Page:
Some of you asked for some behind-the-scenes tales of how things work here at Guts HQ, so here’s a peek at my drawing process (minus the forehead slapping and self-flagellation that goes with it). It is a messy process!

These are sketches for new art for our testicle plush hangtag. I usually begin with my nose in an anatomy text book and sketch out the bare bones of what makes an organ — or in this case, gland — tick. I draw it as completely as I possibly can before moving to the computer.

Next, I’ll write the text to go with it, pretending I’m explaining things to an 8-year-old to get it as basic as possible, as I only have a 3”x 3” square to work with. Then I either scan the ink drawing or redraw it on the computer in Illustrator.

Next up, I inevitably hate the drawing and have to go back to my sketchbook — either the visuals don’t explain the organ’s process well, or the text doesn’t fit, or it’s too complicated (spermatogensis is crazy!), or I end up liking the first drawing I did after wasting tons of time moving things around on the computer. Then I tear my hair out, want to punch a wall and wish it was 5pm so I can have a glass of wine. 🍷 Then I’ll procrastinate by thinking about other things I’m avoiding — usually inventory or taxes or cleaning the toilet. Next I have to give myself a hard deadline: “This is due in 24 hours now FINISH IT no matter what. Go with with what you got.”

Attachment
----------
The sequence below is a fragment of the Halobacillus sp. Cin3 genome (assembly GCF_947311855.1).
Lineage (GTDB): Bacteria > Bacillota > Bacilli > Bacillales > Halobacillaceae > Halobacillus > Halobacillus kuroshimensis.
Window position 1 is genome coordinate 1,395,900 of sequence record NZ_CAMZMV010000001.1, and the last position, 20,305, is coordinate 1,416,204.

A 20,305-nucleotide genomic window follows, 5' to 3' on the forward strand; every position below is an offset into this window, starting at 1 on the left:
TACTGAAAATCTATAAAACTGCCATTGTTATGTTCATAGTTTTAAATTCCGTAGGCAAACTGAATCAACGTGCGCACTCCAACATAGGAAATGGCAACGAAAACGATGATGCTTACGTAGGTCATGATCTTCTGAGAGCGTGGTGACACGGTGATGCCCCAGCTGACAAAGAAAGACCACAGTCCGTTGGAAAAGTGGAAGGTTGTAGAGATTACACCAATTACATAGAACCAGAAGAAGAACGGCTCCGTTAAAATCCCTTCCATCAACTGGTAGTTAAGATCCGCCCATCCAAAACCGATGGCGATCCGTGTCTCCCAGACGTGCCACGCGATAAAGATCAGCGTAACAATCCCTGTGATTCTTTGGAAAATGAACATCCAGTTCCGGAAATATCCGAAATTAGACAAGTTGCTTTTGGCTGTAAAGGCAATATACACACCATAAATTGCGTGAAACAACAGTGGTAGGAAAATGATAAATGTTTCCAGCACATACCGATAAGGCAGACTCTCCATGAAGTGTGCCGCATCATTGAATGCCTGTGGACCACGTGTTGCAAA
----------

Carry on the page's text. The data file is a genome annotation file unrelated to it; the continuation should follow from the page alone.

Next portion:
Then I hate myself a little bit more, then I think I’m being too hard on myself. After I get though this emotional roller coaster, I’ll wrap it up and I send it to an editor to make sure nothing is misspelled and then to a doctor to make sure it’s all accurate. That reminds me — anybody know a nice urologist willing to look over the final testicle drawing (if I ever get it done)?

Peep the super adorable organ cuties over on Chopstickcrafts Etsy shop, where things like this hand-painted anatomy ukelele get snapped up quick.
intestine-how-it-works I am in love with these gutsy skateboard designs by Emil Kozak, who makes those innards look so very good. Thanks to the eagle eyes over at Street Anatomy for pointing this stuff out.